6) EuroCan Connection Awards – This award recognizes European law blog friends who highlight and link to Canadian law blogs. The internationally loved Charon QC gets a repeat nod. His 2009 Simon Fodden podcast interview was just the latest chapter of good will.

7) Practice Management Award – (TIE) Avoid A Claim Blog & David Bilinsky.  David’s Thoughtful Legal Management blog continues to set the standard. We’ll stop short of calling him a Canadian icon, but the reach of his commentary on PM issues is global. He also never forgets to take the foreign PLTC speakers curling (serious).  PracticePro’s Avoid A Claim Blog is a relatively new offering but it fills a big gap. From advice on scams that target lawyers to mitigating malpractice risk and CLE material, the advice goes far beyond its principal audience of Ontario lawyers.

8) Law Librarian Blog AwardShaunna Mireau on Canadian Legal Research – Giving Shaunna Mireau a CLawBie in 2009 is about as unexpected as Slaw winning — it just made sense. Shaunna stands out for work with CALL’s vendor relations committee, her injection of law library issues into Slaw and all around support for the profession. Runner ups: Library Technician Dialogue, Courthouse Libraries BC’s The Stream.

9) Best Legal Technology BlogMichael Geist – Canada’s best known law blogger, Michael Geist also provides some of the most insightful commentary on law and technology. From copyright to anti-spam legislation and net neutrality, Michael continues to produce easy to read commentary and an admirable volume of material. He’s also personally invested in making a difference, which is equally laudable. Runner Up? Sorry, Canada is still lacking a true ‘legal technology’ blog. Not that we can’t look south, but a Canadian spin would be nice.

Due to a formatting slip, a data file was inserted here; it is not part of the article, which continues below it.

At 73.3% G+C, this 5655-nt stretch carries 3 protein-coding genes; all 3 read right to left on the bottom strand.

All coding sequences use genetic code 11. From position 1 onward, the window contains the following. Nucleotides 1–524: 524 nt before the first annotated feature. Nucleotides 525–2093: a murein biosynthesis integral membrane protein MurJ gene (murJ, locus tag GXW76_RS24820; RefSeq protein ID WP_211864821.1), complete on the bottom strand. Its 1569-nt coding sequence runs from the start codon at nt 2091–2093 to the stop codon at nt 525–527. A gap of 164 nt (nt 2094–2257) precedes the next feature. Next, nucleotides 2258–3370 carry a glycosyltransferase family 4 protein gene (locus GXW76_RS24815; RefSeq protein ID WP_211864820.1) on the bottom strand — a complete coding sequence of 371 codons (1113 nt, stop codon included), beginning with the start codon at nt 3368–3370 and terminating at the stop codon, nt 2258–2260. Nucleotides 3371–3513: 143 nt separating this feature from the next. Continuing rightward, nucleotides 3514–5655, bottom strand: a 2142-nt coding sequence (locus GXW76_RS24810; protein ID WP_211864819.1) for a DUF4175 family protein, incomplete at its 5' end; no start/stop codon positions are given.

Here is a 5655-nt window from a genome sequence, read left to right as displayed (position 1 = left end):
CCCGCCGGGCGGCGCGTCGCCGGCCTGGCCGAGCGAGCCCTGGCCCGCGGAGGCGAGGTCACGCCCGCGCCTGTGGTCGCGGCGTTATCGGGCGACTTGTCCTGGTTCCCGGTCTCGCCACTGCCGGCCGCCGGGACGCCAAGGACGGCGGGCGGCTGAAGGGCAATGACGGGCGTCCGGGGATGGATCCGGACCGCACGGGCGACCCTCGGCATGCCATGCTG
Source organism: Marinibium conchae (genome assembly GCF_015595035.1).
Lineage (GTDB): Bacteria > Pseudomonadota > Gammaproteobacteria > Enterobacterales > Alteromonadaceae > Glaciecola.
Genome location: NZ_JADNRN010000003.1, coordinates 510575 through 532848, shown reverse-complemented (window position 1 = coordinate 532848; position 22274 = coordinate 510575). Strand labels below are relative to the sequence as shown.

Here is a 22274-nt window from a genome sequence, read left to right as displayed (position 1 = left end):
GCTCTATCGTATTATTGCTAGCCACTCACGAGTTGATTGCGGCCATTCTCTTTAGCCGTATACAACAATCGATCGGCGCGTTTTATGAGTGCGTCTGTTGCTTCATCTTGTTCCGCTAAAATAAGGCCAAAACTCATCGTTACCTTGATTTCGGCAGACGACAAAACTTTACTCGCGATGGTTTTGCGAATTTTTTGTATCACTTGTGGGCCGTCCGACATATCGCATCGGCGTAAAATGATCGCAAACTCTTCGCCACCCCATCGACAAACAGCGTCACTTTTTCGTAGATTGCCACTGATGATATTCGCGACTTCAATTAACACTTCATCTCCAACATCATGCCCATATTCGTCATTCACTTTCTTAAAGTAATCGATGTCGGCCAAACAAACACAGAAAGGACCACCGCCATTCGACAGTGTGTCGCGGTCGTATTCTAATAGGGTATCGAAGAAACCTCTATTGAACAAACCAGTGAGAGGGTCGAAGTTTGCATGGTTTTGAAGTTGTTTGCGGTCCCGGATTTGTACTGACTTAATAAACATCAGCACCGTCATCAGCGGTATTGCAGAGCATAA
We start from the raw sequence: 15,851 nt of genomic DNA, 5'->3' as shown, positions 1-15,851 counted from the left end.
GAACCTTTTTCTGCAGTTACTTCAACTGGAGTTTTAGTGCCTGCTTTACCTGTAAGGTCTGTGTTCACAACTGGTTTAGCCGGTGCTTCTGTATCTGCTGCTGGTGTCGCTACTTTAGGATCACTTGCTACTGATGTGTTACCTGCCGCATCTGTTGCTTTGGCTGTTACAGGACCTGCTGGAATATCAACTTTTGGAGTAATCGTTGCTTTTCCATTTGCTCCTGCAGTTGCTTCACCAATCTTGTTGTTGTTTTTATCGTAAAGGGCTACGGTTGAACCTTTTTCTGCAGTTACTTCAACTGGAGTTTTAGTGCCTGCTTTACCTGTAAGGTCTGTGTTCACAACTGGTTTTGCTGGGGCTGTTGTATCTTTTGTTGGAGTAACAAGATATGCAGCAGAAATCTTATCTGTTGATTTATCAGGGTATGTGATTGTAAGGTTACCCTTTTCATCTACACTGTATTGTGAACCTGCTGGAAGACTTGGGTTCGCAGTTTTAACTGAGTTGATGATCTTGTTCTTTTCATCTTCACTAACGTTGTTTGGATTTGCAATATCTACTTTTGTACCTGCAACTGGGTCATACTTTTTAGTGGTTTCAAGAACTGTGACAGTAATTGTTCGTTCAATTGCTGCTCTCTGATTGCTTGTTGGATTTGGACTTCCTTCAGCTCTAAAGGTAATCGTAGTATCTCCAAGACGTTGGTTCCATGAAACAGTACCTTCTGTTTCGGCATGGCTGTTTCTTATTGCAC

10) Best New Law Blog Award – (TIE)  The Trial Warrior by Antonin Pribetic was one of the best new entries for 2009, within Canada or not. A wonderful blend of academia and practitioner reflections. Litigators would be wise to add this one to their subscription list for 2010.  Blogasaurus Lex – Really? a blog named Blogasaurus Lex?!  Rest assured, the Alberta LRC’s blog is much more than a catchy name. Focused on their mandate of public legal education, the content equally measures up to their creative title.

11) Law Professor Blog Award – (TIE) Doorey’s Workplace Law Blog and University of Alberta Faculty of Law Blog are repeat winners in this category with both continuing to inspire and be read in 2009. David Doorey was our best new law blogger last year, and his volume and quality of posts were again top notch. The UofA blog should be considered the model for group blogging by a law faculty – a great mix of case summaries, professional trends, faculty news, and unexpected items of interest. Runner up: The Court

Congratulations to everyone!  My apologies for glaring omissions or unintended bias. Please be sure your blog is on to be considered in 2010!